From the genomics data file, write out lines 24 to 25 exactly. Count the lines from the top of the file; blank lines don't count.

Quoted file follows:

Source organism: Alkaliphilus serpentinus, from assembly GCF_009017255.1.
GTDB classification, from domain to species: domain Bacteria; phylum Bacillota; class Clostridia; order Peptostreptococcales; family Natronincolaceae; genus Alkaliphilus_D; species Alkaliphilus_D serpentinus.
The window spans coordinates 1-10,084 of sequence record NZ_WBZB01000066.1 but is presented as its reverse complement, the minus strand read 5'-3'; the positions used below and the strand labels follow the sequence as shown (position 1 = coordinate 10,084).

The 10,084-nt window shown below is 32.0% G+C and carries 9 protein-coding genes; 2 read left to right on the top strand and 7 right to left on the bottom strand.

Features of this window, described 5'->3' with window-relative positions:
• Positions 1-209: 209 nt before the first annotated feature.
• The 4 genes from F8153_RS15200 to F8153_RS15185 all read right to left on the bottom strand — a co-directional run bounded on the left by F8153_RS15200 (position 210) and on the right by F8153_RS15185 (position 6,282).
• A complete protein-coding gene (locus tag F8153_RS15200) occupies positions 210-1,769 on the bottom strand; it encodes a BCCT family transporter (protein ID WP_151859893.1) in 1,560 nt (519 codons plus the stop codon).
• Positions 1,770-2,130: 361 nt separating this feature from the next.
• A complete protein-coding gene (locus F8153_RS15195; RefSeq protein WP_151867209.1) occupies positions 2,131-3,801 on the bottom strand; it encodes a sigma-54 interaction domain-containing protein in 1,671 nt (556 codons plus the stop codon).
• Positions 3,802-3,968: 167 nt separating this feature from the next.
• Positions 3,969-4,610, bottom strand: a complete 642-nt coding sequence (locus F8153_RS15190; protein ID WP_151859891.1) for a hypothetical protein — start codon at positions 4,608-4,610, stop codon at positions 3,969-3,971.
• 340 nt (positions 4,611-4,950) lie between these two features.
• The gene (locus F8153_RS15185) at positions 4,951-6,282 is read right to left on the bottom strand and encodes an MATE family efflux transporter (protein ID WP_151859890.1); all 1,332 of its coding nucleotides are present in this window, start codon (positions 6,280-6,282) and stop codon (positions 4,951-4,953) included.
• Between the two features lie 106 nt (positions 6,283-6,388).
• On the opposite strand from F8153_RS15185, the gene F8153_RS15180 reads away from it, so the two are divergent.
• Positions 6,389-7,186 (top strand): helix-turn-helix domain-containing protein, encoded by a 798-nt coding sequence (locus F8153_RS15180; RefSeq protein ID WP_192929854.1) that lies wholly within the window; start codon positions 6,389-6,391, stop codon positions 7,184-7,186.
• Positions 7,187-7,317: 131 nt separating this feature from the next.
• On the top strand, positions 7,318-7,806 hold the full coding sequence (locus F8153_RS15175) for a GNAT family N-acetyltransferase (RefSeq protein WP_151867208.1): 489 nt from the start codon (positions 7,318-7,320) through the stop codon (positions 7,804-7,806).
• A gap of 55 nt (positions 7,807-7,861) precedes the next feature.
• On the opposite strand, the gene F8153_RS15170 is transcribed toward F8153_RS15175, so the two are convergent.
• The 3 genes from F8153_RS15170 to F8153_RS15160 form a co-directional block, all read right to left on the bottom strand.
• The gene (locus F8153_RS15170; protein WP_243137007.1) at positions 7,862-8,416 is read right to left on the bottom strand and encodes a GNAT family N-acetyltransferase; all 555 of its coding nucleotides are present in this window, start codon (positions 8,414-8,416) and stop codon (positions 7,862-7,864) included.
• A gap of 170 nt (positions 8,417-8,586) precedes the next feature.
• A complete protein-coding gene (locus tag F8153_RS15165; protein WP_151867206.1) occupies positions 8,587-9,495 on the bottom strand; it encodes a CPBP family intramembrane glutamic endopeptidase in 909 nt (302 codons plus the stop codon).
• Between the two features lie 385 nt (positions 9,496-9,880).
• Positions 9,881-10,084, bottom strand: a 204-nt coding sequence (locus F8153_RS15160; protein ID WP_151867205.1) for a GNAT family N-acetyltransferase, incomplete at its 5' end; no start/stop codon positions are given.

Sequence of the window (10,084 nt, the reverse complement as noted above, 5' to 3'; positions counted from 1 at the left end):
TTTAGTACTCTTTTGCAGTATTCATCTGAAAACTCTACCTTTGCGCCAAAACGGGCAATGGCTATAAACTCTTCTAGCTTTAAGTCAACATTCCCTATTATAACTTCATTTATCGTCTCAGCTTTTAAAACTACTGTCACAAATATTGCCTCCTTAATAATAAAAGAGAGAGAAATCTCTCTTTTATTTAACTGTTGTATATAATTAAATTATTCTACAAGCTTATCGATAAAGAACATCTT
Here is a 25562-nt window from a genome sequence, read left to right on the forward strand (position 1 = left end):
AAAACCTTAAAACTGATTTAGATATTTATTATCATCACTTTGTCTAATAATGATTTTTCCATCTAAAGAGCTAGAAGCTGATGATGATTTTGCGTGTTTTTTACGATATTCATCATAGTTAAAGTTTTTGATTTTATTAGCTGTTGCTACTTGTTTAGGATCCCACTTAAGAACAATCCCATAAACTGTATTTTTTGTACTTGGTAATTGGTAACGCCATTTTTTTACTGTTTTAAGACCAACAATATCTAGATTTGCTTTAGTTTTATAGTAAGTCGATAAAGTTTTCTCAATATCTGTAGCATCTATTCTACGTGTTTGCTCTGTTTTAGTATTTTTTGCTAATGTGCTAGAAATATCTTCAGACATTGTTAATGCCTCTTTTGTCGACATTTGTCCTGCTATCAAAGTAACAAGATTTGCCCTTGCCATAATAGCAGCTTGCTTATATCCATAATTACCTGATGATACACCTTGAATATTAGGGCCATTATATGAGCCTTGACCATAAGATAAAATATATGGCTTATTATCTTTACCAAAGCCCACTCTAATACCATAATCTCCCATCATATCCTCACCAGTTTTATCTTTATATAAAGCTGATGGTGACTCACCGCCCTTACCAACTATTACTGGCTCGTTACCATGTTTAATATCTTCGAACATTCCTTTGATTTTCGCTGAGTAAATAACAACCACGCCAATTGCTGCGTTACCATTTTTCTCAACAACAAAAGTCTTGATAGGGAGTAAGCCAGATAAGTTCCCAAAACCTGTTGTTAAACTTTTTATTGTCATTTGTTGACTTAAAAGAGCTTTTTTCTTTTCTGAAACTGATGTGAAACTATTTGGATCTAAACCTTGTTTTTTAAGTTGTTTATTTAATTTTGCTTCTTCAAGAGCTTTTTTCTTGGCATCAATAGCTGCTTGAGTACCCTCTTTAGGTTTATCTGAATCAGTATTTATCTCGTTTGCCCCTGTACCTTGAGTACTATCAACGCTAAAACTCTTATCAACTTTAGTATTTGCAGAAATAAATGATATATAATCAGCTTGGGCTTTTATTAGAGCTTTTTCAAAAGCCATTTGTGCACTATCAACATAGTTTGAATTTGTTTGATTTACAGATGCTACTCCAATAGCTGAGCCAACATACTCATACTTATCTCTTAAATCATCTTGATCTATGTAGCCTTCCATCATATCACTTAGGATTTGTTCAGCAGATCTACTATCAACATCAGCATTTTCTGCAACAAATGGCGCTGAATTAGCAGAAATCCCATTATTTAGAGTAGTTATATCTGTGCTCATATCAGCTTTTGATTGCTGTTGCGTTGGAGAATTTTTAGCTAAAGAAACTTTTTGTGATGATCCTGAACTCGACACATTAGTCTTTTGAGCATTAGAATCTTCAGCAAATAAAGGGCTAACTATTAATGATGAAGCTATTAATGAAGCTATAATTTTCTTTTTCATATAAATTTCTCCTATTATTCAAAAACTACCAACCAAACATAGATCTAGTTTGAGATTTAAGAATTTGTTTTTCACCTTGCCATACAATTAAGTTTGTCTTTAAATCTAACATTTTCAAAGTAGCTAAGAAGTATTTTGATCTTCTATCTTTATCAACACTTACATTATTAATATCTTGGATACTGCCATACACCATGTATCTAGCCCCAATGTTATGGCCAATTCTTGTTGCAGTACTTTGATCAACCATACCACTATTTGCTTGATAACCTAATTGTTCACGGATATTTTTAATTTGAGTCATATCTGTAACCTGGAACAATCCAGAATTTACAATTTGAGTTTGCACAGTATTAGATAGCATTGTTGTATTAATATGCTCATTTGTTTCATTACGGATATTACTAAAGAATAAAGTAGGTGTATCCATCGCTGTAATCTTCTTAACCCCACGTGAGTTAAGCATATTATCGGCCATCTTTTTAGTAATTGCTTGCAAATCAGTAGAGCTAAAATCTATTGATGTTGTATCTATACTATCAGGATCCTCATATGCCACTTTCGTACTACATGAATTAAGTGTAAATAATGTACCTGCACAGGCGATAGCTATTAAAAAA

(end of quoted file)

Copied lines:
• A gap of 170 nt (positions 8,417-8,586) precedes the next feature.
• A complete protein-coding gene (locus tag F8153_RS15165; protein WP_151867206.1) occupies positions 8,587-9,495 on the bottom strand; it encodes a CPBP family intramembrane glutamic endopeptidase in 909 nt (302 codons plus the stop codon).